Mood-Induced Drinking in Coping with Anxiety-Motivated and Socially Motivated Drinkers: a Lab-Based Experiment
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Alcohol misuse is a major problem on university campuses. One way to determine which students are at risk is to examine their drinking motives. Coping with anxiety-motivated (CAM) drinkers have been found to have elevated alcohol problems, even after controlling for alcohol consumption levels. Socially motivated (SM) drinkers do not show elevated alcohol problems. The current study investigated the impact of mood induction (positive or anxious) and drinking motive (CAM or SM) on laboratory alcohol consumption levels in a sample of 81 undergraduate drinkers. SM drinkers consumed more alcohol when a positive vs. anxious mood was induced (t(42) = −2.18, p = .04). Contrary to hypotheses, CAM drinkers did not consume more alcohol when an anxious vs. positive mood was induced (t(35) = −0.21, p = .84). However, they did not exhibit the normative pattern of reducing alcohol use when experiencing an anxious mood. CAM drinkers’ increased alcohol problems may be related to this lack of inhibition of drinking when experiencing negative mood states.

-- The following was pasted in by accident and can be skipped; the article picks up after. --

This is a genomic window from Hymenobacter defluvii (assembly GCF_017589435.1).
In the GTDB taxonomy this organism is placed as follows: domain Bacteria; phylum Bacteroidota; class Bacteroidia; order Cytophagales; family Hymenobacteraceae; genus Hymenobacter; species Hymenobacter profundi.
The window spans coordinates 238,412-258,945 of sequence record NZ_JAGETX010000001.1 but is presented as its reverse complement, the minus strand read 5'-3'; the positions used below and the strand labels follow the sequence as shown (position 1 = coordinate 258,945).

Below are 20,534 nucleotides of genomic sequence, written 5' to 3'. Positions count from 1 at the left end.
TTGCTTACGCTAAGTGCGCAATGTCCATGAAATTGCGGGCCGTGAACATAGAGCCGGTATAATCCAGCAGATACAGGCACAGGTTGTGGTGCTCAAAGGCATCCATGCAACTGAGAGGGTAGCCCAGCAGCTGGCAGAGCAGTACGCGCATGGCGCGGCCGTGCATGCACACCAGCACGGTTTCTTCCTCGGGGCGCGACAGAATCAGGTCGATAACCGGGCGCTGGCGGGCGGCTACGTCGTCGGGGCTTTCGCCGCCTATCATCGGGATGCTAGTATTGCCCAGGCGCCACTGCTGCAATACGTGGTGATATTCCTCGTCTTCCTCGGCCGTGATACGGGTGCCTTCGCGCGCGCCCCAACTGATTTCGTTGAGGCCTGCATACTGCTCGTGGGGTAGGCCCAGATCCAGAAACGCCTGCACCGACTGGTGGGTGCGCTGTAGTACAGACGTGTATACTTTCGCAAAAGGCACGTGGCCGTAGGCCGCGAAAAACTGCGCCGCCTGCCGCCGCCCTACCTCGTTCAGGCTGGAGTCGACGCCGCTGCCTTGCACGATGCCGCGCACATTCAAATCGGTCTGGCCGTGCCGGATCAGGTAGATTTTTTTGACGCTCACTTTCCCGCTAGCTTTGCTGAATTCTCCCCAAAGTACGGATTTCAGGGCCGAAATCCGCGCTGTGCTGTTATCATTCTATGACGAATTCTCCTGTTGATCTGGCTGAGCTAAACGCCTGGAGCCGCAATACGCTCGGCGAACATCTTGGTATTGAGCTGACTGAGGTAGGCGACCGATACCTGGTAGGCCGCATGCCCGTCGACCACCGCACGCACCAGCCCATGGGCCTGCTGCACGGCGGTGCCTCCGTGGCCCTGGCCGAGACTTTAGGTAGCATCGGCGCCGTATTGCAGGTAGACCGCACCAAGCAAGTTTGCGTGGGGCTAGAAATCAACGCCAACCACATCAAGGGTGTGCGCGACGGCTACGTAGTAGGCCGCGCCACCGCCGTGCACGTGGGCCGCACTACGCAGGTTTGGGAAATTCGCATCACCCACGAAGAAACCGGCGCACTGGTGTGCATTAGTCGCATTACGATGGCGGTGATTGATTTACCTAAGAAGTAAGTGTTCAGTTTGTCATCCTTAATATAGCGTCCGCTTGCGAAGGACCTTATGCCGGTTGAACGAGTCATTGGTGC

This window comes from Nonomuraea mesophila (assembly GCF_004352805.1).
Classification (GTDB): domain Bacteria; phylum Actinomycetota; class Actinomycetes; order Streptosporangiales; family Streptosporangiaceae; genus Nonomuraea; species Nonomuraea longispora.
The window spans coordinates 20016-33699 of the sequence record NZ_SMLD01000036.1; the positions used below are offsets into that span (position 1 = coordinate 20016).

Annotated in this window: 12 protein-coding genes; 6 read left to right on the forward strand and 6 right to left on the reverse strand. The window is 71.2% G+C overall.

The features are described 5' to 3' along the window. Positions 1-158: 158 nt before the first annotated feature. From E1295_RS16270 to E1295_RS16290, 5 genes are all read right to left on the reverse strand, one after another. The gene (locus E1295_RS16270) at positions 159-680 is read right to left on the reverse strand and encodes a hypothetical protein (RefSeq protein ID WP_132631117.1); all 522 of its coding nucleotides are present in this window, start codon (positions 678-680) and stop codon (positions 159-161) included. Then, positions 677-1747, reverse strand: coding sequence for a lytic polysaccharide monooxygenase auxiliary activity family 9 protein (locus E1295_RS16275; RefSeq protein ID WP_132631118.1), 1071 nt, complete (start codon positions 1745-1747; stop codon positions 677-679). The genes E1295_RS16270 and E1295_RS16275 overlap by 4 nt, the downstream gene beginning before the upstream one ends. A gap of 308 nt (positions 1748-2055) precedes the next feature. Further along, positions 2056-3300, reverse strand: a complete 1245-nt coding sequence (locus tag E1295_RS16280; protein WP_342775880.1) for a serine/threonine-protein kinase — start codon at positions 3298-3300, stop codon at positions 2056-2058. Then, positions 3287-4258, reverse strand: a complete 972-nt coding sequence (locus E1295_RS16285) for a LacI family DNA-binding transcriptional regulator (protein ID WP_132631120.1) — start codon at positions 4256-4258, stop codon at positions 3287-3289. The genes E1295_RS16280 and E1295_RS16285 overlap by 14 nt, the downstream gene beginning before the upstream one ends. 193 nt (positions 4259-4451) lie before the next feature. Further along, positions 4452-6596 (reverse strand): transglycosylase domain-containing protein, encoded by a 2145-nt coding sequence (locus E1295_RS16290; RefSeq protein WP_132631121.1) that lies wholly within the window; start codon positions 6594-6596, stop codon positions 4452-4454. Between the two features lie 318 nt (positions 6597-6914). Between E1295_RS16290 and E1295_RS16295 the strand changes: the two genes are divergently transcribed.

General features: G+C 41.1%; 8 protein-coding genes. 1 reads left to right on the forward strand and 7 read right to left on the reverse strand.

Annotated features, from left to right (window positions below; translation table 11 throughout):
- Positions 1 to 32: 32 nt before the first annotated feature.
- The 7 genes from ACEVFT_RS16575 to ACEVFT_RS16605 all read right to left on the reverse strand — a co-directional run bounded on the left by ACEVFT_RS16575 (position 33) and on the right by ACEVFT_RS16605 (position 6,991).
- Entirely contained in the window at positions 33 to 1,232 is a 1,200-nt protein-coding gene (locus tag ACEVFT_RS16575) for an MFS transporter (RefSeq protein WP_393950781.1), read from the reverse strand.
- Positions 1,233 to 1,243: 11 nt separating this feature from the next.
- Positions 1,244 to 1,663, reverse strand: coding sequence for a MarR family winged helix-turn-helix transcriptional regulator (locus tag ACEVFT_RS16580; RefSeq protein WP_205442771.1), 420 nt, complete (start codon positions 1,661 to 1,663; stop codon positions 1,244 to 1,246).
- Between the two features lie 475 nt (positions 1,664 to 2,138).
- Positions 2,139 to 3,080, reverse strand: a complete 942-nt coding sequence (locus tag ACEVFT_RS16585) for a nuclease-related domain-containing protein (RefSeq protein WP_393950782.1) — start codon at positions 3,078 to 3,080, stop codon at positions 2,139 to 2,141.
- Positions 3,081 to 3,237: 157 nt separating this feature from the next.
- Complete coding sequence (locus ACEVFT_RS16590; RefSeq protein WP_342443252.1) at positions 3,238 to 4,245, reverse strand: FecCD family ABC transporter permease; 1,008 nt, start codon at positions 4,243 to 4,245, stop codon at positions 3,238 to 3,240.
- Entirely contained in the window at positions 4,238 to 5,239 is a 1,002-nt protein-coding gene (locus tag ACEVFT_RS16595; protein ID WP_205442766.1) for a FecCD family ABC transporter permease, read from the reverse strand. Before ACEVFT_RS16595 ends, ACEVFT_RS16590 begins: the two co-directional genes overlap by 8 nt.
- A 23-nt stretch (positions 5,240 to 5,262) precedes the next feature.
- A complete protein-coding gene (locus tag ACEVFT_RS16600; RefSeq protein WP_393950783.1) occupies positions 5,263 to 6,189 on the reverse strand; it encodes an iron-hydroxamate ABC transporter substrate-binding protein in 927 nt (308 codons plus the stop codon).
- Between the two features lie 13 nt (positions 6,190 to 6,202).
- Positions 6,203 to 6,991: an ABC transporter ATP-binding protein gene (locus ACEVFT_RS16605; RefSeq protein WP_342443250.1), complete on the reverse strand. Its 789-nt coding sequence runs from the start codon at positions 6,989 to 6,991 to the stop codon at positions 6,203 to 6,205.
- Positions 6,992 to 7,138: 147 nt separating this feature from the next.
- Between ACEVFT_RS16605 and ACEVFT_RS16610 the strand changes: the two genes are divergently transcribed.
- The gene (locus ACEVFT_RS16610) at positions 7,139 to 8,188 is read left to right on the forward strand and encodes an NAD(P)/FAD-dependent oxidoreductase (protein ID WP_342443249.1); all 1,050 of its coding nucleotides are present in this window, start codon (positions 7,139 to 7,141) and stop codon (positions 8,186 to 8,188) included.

KeywordsDrinking motives Mood Undergraduates Alcohol consumption
Compliance with Ethical Standards
All procedures followed were in accordance with the ethical standards of the responsible committee on human experimentation (institutional and national) and with the Helsinki Declaration of 1975, as revised in 2000. Written informed consent was obtained from all participants for being included in the study.
Conflict of Interest
Author Collins, Author Pencer, and Author Stewart declare that they have no conflict of interest.
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